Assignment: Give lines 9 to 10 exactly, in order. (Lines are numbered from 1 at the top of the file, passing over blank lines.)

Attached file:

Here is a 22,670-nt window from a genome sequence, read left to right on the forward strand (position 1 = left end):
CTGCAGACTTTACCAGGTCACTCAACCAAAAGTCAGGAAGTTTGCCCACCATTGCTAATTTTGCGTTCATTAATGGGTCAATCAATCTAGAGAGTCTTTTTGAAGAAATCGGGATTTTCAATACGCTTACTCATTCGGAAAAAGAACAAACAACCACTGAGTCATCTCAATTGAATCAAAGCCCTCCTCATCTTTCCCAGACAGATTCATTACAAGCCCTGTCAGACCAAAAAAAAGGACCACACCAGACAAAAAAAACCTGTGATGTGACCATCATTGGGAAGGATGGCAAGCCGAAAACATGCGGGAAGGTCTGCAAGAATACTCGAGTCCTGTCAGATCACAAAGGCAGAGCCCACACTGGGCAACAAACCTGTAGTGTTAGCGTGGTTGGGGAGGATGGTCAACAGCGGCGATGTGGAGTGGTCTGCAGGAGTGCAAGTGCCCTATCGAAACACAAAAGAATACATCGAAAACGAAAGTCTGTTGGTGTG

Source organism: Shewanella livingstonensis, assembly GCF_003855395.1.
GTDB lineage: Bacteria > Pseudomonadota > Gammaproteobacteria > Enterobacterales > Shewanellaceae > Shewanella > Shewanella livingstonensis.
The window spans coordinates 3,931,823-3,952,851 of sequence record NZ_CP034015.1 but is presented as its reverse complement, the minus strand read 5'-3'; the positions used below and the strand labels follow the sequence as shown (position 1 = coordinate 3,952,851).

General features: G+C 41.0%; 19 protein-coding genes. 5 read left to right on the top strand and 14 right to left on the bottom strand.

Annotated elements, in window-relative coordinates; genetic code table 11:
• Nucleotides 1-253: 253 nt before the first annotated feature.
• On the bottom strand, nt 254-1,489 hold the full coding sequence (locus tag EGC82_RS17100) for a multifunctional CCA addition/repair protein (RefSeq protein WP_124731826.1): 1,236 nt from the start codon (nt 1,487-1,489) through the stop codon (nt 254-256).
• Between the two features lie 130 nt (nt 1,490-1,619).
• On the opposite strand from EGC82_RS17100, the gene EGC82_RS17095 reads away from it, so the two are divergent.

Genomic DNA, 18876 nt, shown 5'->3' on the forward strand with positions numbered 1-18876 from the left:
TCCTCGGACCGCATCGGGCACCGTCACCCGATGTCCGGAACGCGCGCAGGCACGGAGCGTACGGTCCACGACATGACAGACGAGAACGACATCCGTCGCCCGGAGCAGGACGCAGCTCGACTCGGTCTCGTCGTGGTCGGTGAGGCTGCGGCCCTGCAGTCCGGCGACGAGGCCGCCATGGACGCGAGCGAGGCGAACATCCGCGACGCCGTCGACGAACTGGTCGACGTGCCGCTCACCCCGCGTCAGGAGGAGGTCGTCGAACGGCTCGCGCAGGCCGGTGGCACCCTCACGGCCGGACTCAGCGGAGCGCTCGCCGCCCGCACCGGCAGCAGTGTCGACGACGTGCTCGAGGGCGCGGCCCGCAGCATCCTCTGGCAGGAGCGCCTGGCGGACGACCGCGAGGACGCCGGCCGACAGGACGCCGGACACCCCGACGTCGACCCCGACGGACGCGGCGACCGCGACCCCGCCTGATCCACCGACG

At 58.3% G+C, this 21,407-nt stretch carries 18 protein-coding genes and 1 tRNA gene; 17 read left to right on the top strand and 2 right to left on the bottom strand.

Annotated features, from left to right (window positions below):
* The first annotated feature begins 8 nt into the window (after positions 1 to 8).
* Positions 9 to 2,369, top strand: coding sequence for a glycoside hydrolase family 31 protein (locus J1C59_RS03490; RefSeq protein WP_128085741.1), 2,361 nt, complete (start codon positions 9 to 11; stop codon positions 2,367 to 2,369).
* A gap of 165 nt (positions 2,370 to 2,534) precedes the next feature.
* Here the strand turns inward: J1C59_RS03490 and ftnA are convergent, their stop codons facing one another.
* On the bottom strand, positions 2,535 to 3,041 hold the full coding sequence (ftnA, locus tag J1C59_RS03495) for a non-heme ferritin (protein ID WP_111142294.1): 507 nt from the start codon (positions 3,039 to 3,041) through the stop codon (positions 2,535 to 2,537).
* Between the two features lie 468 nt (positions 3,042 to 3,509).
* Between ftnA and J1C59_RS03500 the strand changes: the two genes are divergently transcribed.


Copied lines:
• On the bottom strand, nt 254-1,489 hold the full coding sequence (locus tag EGC82_RS17100) for a multifunctional CCA addition/repair protein (RefSeq protein WP_124731826.1): 1,236 nt from the start codon (nt 1,487-1,489) through the stop codon (nt 254-256).
• Between the two features lie 130 nt (nt 1,490-1,619).